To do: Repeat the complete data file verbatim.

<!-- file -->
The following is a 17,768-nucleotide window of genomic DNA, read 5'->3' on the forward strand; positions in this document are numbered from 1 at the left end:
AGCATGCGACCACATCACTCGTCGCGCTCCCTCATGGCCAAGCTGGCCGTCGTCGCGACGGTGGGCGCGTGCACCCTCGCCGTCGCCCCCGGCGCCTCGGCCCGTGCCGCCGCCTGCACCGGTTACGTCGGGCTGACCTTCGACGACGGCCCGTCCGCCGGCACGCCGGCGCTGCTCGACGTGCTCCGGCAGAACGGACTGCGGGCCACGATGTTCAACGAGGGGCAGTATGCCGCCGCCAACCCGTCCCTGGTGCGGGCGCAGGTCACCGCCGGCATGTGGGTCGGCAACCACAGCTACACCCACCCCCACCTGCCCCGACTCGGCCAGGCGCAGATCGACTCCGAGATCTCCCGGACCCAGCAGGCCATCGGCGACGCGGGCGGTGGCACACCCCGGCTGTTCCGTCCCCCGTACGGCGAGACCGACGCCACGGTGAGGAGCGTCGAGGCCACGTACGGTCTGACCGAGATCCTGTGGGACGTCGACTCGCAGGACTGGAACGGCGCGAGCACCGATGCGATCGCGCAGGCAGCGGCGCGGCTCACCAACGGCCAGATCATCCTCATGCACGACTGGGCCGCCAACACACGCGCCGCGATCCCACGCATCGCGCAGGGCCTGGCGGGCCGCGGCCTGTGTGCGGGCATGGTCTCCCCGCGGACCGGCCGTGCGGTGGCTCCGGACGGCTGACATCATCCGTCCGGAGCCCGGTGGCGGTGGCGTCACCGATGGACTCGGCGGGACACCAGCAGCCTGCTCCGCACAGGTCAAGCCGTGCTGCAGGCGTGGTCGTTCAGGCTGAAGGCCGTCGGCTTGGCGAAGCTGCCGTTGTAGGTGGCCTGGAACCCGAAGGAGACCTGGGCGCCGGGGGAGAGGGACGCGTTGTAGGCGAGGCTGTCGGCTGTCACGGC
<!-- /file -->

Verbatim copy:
The following is a 17,768-nucleotide window of genomic DNA, read 5'->3' on the forward strand; positions in this document are numbered from 1 at the left end:
AGCATGCGACCACATCACTCGTCGCGCTCCCTCATGGCCAAGCTGGCCGTCGTCGCGACGGTGGGCGCGTGCACCCTCGCCGTCGCCCCCGGCGCCTCGGCCCGTGCCGCCGCCTGCACCGGTTACGTCGGGCTGACCTTCGACGACGGCCCGTCCGCCGGCACGCCGGCGCTGCTCGACGTGCTCCGGCAGAACGGACTGCGGGCCACGATGTTCAACGAGGGGCAGTATGCCGCCGCCAACCCGTCCCTGGTGCGGGCGCAGGTCACCGCCGGCATGTGGGTCGGCAACCACAGCTACACCCACCCCCACCTGCCCCGACTCGGCCAGGCGCAGATCGACTCCGAGATCTCCCGGACCCAGCAGGCCATCGGCGACGCGGGCGGTGGCACACCCCGGCTGTTCCGTCCCCCGTACGGCGAGACCGACGCCACGGTGAGGAGCGTCGAGGCCACGTACGGTCTGACCGAGATCCTGTGGGACGTCGACTCGCAGGACTGGAACGGCGCGAGCACCGATGCGATCGCGCAGGCAGCGGCGCGGCTCACCAACGGCCAGATCATCCTCATGCACGACTGGGCCGCCAACACACGCGCCGCGATCCCACGCATCGCGCAGGGCCTGGCGGGCCGCGGCCTGTGTGCGGGCATGGTCTCCCCGCGGACCGGCCGTGCGGTGGCTCCGGACGGCTGACATCATCCGTCCGGAGCCCGGTGGCGGTGGCGTCACCGATGGACTCGGCGGGACACCAGCAGCCTGCTCCGCACAGGTCAAGCCGTGCTGCAGGCGTGGTCGTTCAGGCTGAAGGCCGTCGGCTTGGCGAAGCTGCCGTTGTAGGTGGCCTGGAACCCGAAGGAGACCTGGGCGCCGGGGGAGAGGGACGCGTTGTAGGCGAGGCTGTCGGCTGTCACGGC